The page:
Othello | Performing Arts Review | Chicago Reader

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Othello, at Barat College of DePaul University. Scott Parkinson's performance as Iago--an irresistible reason to see these free open-air performances of the Bard's domestic tragedy--drives home the truth that the play's greatest jealousy is Iago's, not Othello's. Delighting in disorder, the Moor's ensign is often depicted as gratuitously and unnaturally evil, but Parkinson makes it clear that Iago is a victim of the very fears he exploits in Othello. He suspects his superior of bedding his wife, Emilia. He covets the handsome Cassio's advancement. He envies the outsider Othello's triumph as a soldier. Those he can't kill he makes kill each other: Iago has never seemed more diabolical than when Parkinson, his voice oozing kindness, reluctantly informs Othello of his wife's "infidelities."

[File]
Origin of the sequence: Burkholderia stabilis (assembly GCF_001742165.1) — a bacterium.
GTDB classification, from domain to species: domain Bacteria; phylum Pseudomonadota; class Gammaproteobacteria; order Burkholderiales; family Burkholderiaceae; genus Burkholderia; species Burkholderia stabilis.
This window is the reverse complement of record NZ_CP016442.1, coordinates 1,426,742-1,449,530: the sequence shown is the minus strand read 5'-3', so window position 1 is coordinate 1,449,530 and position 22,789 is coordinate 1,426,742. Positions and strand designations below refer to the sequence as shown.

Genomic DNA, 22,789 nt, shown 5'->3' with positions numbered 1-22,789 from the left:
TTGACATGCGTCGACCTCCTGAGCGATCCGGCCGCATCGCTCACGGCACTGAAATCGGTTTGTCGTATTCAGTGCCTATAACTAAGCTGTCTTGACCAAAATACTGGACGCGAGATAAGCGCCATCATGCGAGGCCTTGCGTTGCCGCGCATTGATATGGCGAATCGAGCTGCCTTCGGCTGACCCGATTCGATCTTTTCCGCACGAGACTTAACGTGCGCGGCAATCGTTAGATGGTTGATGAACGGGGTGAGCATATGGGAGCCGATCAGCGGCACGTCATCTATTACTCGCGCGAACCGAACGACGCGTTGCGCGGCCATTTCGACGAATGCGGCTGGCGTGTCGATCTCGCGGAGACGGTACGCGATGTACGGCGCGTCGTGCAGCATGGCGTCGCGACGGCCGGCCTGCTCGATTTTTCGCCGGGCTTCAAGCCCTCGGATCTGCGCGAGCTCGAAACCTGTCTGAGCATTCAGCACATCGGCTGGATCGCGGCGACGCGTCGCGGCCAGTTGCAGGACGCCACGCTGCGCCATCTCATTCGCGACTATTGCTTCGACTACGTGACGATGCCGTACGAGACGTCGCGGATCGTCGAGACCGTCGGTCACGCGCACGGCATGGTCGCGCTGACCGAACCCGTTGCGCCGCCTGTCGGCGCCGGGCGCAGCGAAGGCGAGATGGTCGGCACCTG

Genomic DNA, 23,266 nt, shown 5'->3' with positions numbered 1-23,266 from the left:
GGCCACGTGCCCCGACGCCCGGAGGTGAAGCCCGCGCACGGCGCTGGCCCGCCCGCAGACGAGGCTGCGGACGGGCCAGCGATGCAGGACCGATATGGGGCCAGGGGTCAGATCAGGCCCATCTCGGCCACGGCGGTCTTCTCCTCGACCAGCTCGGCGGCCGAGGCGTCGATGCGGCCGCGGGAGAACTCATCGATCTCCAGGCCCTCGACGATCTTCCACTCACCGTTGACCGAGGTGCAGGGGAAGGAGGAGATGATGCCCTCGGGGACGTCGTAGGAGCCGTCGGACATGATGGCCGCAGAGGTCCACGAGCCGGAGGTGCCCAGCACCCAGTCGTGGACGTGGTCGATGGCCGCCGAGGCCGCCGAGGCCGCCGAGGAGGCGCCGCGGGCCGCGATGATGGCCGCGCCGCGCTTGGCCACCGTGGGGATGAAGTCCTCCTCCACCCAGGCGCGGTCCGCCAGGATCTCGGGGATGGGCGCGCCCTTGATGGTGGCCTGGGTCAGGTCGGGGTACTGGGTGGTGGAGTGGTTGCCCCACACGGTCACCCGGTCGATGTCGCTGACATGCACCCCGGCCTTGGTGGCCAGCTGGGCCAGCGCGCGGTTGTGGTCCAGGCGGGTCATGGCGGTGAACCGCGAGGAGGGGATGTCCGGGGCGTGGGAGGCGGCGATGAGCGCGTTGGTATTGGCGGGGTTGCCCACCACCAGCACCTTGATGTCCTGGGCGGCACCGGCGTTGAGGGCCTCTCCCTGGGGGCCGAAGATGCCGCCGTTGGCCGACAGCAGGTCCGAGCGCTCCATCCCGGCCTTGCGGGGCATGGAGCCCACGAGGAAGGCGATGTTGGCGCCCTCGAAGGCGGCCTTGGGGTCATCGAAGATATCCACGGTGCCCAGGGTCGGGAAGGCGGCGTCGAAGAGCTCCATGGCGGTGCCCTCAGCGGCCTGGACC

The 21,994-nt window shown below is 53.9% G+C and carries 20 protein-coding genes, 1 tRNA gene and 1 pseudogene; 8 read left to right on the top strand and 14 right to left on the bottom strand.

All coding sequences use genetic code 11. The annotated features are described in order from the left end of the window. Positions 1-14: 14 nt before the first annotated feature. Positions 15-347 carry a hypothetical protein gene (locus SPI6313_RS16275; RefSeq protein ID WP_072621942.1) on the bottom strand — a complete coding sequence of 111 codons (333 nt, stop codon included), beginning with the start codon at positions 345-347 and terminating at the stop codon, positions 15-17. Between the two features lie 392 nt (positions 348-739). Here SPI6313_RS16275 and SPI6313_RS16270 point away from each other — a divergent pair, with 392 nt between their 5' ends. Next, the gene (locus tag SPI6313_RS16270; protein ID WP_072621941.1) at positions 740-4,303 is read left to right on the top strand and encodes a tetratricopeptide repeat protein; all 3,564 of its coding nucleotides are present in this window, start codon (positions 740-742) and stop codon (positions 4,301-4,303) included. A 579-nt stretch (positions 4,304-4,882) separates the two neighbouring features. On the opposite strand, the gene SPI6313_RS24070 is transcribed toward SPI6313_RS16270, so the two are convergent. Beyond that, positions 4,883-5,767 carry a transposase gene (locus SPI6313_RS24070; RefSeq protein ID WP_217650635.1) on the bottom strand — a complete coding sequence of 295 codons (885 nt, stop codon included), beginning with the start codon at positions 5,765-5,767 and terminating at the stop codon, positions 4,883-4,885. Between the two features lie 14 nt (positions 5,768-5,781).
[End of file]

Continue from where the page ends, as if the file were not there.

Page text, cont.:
It's a performance magnetic enough to make coconspirators of us all, and Karla Koskinen's staging--which features a superb sound system and Linda Roethke's sumptuous (if stifling) Renaissance costumes--gives Parkinson's smooth serpent rich foils. Cassandra Bissell's plaintive Desdemona, a resourceful woman used to controlling others, turns believably frantic when she loses any sense of her husband's love. Brian Hamman makes Cassio the perfect clueless cat's-paw. As the unwittingly destructive Emilia, Laura Jones Macknin shows why Iago's wife is not above suspicion. Though Charles W. Glenn's towering Othello easily rises to every occasion, his descent into doubt comes a tad too quickly--unless we're to assume that he already distrusted his independent lover. But then here the truth is whatever's believed most fervently.

Art accompanying story in printed newspaper (not available in this archive): photo/Jennifer Girard.

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